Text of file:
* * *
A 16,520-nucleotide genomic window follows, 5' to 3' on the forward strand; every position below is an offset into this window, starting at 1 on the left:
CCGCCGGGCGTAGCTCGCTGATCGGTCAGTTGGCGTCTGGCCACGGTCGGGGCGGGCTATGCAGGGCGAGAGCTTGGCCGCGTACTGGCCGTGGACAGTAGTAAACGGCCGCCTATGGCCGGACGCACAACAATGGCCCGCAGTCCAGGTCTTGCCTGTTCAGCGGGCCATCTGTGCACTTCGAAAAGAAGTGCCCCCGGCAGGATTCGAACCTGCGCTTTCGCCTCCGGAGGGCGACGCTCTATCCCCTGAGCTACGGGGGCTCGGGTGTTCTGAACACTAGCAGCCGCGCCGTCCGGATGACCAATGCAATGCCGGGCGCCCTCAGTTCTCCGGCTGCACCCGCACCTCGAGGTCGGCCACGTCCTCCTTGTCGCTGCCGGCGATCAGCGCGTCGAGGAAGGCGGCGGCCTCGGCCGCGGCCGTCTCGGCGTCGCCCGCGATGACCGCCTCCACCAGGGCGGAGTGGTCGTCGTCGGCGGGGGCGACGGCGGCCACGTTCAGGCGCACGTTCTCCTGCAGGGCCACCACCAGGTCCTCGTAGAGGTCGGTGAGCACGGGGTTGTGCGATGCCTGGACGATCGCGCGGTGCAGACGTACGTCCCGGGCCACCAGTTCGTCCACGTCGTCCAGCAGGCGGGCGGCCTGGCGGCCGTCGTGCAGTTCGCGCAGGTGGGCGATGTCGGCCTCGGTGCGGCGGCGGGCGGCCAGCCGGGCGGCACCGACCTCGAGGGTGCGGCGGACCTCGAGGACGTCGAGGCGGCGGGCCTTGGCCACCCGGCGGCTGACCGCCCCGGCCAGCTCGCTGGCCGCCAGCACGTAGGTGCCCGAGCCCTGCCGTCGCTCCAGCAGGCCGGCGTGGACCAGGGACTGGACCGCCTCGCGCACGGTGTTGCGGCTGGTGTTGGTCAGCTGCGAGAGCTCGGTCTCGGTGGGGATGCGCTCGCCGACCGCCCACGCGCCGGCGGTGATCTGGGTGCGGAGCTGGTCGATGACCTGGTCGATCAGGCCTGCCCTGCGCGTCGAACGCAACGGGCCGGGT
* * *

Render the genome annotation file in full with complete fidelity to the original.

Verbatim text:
A 16,520-nucleotide genomic window follows, 5' to 3' on the forward strand; every position below is an offset into this window, starting at 1 on the left:
CCGCCGGGCGTAGCTCGCTGATCGGTCAGTTGGCGTCTGGCCACGGTCGGGGCGGGCTATGCAGGGCGAGAGCTTGGCCGCGTACTGGCCGTGGACAGTAGTAAACGGCCGCCTATGGCCGGACGCACAACAATGGCCCGCAGTCCAGGTCTTGCCTGTTCAGCGGGCCATCTGTGCACTTCGAAAAGAAGTGCCCCCGGCAGGATTCGAACCTGCGCTTTCGCCTCCGGAGGGCGACGCTCTATCCCCTGAGCTACGGGGGCTCGGGTGTTCTGAACACTAGCAGCCGCGCCGTCCGGATGACCAATGCAATGCCGGGCGCCCTCAGTTCTCCGGCTGCACCCGCACCTCGAGGTCGGCCACGTCCTCCTTGTCGCTGCCGGCGATCAGCGCGTCGAGGAAGGCGGCGGCCTCGGCCGCGGCCGTCTCGGCGTCGCCCGCGATGACCGCCTCCACCAGGGCGGAGTGGTCGTCGTCGGCGGGGGCGACGGCGGCCACGTTCAGGCGCACGTTCTCCTGCAGGGCCACCACCAGGTCCTCGTAGAGGTCGGTGAGCACGGGGTTGTGCGATGCCTGGACGATCGCGCGGTGCAGACGTACGTCCCGGGCCACCAGTTCGTCCACGTCGTCCAGCAGGCGGGCGGCCTGGCGGCCGTCGTGCAGTTCGCGCAGGTGGGCGATGTCGGCCTCGGTGCGGCGGCGGGCGGCCAGCCGGGCGGCACCGACCTCGAGGGTGCGGCGGACCTCGAGGACGTCGAGGCGGCGGGCCTTGGCCACCCGGCGGCTGACCGCCCCGGCCAGCTCGCTGGCCGCCAGCACGTAGGTGCCCGAGCCCTGCCGTCGCTCCAGCAGGCCGGCGTGGACCAGGGACTGGACCGCCTCGCGCACGGTGTTGCGGCTGGTGTTGGTCAGCTGCGAGAGCTCGGTCTCGGTGGGGATGCGCTCGCCGACCGCCCACGCGCCGGCGGTGATCTGGGTGCGGAGCTGGTCGATGACCTGGTCGATCAGGCCTGCCCTGCGCGTCGAACGCAACGGGCCGGGT